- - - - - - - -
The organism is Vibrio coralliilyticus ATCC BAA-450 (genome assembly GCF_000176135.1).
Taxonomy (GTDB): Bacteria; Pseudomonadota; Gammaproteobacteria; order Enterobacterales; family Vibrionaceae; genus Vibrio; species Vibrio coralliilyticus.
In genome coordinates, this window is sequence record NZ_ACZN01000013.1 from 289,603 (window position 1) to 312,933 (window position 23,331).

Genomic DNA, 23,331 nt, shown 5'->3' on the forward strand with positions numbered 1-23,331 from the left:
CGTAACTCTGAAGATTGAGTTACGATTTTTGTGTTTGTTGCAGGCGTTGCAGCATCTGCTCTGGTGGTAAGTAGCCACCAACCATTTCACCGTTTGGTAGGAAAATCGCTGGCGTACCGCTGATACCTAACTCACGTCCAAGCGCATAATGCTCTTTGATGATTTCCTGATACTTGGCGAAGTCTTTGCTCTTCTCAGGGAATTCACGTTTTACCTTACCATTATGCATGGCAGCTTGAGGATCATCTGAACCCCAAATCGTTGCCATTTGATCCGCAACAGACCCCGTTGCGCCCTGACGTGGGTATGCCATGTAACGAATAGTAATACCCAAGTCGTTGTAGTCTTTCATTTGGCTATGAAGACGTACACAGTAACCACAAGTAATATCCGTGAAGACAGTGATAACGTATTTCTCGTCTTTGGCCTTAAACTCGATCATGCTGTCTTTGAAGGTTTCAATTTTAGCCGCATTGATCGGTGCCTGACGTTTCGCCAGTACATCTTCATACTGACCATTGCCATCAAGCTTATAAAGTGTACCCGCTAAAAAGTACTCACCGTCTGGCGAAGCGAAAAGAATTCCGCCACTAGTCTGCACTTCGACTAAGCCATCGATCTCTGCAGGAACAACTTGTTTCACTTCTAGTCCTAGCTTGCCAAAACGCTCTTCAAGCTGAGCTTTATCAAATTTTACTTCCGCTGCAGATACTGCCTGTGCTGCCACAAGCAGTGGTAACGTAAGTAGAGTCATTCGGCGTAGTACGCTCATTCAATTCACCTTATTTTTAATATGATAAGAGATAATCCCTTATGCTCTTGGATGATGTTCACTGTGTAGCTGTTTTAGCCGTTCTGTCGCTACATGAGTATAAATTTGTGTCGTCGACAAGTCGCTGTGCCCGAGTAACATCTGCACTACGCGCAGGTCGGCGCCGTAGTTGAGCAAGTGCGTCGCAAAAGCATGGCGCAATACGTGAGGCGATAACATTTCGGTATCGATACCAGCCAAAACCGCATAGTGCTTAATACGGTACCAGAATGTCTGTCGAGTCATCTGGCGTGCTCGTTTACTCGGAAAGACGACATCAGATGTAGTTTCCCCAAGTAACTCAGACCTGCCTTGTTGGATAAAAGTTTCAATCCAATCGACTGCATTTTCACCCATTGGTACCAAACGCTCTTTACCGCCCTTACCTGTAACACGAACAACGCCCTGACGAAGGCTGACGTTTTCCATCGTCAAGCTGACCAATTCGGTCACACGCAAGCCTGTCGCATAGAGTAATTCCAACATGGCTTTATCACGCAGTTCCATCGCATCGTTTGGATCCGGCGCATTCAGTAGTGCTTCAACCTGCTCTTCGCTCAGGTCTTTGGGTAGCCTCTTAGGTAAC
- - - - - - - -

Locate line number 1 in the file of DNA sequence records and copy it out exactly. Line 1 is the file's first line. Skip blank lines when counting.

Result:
The organism is Vibrio coralliilyticus ATCC BAA-450 (genome assembly GCF_000176135.1).